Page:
God Bless, keep looking!

  15. I guess all I wanted to do was de-lurk briefly to say hello and express my interest in the kinds of things discussed on this blog. I know all your arguments, and you probably know all of mine. If you are happy in your marriages as submissive wives, then terrific! I’m happy in my (egalitarian) marriage, too, and I wouldn’t dream of telling anyone that they were doing it wrong if it made both of the partners involved feel loved and supported.

    I just find it sad when people feel *forced* by their churches into ways of relating to each other that don’t always work for everyone. In my opinion, there is more than one “right” model for Christian marriage.

    Anyway. I’ll go back from whence I came. 🙂

  16. My husband daily lays down his life for me. I guess that’s why I have such a hard time understanding why “biblical submission” is so offensive. It is not hard for me to obey GOD, by willfully acknowledging my husband as my loving head…it’s the irony that as such, he dies to himself that I may live. What woman can balk at that?

    I had to giggle at this paragraph, because I think you answered your ‘hard time understanding’ part!

    People are encouraged to live the man-domineering decree, and that is why people could find it offensive. The presentation isn’t what your husband is living, but quite the opposite. They are NOT given the proper definition, and are told that they are ‘less than’. Hence the offense!

    lol it’s easy to get offended when the wrong views of roles within the home are given. In that atmosphere you aren’t challenged to question, but to hush as well. I think we have all read preachers dripping with manipulative comments about how you don’t question otherwise you would upsurping, etc.

    God does have a beautiful blueprint, but sadly alot of churches don’t present it properly.

  17. Mrs Kelly, thanks for writing this. So often all we hear about is the woman’s responsibility. I have been struggling the last several months with the idea of Biblical headship etc. I am starting to realize that I have been so confused because of how people take this teaching out of context so often.

    Just so that you know where I stand, I absolutely 100% believe that the Bible teaches a woman is to be in submission to her husband. Since my salvation I have not doubted that.

    HOWEVER…when my husband treats me wrongly, makes me feel devalued etc, it is hard to practice what is right. It’s hard when our church will constantly tell me I’m a rebellious woman (I don’t WANT to be a rebellious woman) because I disagree with my husband. Now, something you need to know about my husband…he is NOT afraid of me disagreeing with him, and he does NOT want me to pretend to agree with him when I don’t. He says that would be lying.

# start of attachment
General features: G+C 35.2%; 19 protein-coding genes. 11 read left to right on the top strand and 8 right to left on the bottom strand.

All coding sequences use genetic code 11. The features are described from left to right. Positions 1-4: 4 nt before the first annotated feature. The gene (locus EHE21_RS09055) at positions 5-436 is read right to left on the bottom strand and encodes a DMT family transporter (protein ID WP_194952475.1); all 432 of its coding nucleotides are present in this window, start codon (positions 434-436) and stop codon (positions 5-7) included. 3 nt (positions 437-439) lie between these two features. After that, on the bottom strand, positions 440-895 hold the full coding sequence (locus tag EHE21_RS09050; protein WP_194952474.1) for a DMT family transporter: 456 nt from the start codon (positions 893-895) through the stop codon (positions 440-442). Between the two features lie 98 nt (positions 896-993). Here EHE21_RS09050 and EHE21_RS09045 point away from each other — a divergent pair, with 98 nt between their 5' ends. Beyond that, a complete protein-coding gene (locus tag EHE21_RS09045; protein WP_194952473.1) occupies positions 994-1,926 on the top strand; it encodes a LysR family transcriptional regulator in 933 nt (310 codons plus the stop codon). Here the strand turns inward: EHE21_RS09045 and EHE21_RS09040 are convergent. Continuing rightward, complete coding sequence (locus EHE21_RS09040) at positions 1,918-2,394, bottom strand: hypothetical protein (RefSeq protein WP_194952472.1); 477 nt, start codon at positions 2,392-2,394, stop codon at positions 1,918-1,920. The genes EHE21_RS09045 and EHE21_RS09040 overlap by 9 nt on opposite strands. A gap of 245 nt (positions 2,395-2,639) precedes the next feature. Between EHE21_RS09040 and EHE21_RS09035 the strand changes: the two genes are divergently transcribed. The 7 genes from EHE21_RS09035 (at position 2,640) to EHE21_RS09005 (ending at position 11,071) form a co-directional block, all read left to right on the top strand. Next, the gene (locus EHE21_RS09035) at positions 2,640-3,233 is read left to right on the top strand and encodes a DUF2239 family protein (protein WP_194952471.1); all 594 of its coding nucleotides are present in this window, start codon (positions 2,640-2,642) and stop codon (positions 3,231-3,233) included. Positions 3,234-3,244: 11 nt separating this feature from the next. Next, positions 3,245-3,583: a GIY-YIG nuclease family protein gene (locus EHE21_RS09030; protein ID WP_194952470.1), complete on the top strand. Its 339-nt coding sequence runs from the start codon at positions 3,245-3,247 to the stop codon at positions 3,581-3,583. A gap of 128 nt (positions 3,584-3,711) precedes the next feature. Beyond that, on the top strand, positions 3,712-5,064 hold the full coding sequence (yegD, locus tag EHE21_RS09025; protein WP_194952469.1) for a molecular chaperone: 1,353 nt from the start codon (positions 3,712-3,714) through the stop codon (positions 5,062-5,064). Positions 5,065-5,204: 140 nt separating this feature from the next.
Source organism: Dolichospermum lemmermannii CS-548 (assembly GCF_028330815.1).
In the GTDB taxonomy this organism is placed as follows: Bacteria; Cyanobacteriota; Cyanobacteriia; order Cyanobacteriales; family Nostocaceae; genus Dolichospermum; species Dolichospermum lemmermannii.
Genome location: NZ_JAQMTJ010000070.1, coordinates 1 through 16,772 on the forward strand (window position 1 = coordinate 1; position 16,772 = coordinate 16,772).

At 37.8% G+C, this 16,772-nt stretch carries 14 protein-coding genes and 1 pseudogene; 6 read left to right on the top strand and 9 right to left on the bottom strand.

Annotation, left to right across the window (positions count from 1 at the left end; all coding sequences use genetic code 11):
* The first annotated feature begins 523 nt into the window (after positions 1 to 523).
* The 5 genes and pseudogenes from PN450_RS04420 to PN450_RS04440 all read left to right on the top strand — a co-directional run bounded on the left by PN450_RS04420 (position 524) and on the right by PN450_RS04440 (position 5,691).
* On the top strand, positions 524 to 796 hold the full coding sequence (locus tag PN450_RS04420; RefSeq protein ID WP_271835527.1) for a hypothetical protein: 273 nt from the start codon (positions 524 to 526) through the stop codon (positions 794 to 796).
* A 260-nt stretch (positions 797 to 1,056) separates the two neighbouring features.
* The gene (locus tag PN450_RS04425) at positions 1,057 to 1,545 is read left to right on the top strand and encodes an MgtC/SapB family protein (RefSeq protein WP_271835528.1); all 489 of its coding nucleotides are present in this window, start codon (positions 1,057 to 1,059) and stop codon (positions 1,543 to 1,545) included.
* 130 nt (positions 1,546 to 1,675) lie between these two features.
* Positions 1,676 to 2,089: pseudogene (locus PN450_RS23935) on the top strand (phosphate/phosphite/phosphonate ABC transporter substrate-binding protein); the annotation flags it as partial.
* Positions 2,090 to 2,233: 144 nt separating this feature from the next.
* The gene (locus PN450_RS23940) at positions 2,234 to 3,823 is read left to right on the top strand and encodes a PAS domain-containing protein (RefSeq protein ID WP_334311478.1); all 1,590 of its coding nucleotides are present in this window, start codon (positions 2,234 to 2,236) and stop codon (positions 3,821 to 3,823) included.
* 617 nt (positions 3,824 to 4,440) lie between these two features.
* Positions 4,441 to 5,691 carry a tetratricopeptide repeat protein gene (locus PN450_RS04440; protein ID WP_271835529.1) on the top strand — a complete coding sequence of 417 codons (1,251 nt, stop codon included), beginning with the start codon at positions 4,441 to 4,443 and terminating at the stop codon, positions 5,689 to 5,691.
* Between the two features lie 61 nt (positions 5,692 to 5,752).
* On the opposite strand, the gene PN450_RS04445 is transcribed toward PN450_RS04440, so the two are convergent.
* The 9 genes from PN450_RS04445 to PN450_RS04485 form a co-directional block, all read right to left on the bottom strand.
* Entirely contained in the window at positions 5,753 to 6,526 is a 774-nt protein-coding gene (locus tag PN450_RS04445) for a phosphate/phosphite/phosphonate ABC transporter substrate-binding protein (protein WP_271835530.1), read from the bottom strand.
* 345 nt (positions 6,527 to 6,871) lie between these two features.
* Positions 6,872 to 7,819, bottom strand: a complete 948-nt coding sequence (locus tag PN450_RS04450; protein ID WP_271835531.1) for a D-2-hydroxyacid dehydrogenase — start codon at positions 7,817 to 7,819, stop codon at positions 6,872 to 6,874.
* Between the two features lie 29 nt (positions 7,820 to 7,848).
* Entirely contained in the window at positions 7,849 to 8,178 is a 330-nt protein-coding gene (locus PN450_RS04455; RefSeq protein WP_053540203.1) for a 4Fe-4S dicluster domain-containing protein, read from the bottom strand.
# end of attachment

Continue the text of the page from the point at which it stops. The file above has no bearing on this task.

Our church constantly teaches on how a woman needs to be submissive etc, but we do NOT hear teaching on how a man is to LOVE his wife as Christ loved the church.

    I have struggled with this for months, especially when my husband has (and he admits it) treated me wrongly. I have figured one thing out. Our church tells us women that we need to treat our husbands like kings etc. I believe we should treat our husbands right. HOWEVER…what I have figured out is this: they are asking for me to glorify a man, my husband. My goal as a woman should be to glorify God, and by glorifying God by obeying Him about submission to my husband will ultimately be good for my husband. But I need to do it for GOD not my husband. That’s a big hurdle for me.

    Another thing my church teaches that I disagree with is that my husband is my spiritual priest etc. I’m sorry, but that goes against the Bible. The Bible says that there is ONE mediator between God and man, the man CHRIST JESUS. My husband is not Christ, so he is not my mediator.

    My husband and I both believe that I am equal just with a different role. Sometimes it is hard though when you have others telling you that you are not allowed to further develop your intelligence in certain areas because it is wrong for you to want to learn something your husband doesn’t know anything about. I have actually been told that Biblically I am not allowed to know more than my husband about anything, and that if I do, it is not valid and should not be brought up in a discussion of deciding what to do in a particular instance.

    So, I’m still slightly confused and sometimes it’s hard, but I think I am getting there, slowly.

  18. Good for you, Mrs. W. I often see husbands given too much responsibility for a man, and my one complaint with the more normal kind of headship (not the one that requires him to be your “priest”) is the idea that he gets the final say in everything by virtue of sex.

    Kelly’s views here are closer to mine. What’s really scary is when you see guys saying their wives respond sexually to dominant acts, and then deny that husbands are servant-leaders because, “That’s just a label trying to undermine their authority!”